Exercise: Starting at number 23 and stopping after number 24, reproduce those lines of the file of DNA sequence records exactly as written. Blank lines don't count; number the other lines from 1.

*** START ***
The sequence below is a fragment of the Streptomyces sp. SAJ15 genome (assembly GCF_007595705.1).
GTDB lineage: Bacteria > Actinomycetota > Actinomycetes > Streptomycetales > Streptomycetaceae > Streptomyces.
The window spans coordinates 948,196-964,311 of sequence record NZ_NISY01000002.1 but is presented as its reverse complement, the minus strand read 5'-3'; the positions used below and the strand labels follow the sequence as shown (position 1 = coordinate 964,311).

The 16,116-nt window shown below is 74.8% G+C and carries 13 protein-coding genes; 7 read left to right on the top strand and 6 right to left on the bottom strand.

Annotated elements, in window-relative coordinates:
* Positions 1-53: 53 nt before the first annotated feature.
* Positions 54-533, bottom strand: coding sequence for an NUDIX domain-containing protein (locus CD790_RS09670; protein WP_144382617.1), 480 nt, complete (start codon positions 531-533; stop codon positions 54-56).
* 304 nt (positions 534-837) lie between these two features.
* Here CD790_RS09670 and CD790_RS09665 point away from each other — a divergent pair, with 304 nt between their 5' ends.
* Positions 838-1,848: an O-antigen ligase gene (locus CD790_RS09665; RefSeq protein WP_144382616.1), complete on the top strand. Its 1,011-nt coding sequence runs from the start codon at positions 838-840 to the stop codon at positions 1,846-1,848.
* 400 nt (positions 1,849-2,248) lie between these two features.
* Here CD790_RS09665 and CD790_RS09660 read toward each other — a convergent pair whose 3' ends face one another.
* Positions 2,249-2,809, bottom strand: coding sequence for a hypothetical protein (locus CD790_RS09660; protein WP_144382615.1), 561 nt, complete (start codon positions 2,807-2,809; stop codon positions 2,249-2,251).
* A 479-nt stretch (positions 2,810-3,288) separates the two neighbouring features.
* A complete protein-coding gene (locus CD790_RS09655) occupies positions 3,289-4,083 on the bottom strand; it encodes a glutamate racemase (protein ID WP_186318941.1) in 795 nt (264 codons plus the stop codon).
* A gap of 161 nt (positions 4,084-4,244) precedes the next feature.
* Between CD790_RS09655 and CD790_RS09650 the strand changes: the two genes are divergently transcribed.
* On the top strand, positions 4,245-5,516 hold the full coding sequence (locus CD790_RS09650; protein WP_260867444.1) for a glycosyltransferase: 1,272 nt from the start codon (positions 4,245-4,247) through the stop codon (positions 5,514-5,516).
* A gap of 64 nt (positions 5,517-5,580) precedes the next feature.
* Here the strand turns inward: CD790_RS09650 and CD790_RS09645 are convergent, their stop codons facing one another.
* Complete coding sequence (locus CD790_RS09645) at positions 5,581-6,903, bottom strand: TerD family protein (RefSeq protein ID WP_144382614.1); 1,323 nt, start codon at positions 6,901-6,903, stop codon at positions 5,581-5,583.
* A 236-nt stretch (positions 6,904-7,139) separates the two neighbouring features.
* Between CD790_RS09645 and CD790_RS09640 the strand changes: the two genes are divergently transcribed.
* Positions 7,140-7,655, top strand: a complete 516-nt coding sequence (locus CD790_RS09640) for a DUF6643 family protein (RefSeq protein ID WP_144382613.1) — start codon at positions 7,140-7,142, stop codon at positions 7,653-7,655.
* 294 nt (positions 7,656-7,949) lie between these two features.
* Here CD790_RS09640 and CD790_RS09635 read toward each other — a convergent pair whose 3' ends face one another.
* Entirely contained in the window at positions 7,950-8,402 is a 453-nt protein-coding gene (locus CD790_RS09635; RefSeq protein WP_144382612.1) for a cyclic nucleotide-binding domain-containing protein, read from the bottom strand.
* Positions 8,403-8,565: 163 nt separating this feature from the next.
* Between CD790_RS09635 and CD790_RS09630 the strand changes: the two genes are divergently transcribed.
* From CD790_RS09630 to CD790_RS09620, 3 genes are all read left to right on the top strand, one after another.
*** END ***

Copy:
* Between CD790_RS09645 and CD790_RS09640 the strand changes: the two genes are divergently transcribed.
* Positions 7,140-7,655, top strand: a complete 516-nt coding sequence (locus CD790_RS09640) for a DUF6643 family protein (RefSeq protein ID WP_144382613.1) — start codon at positions 7,140-7,142, stop codon at positions 7,653-7,655.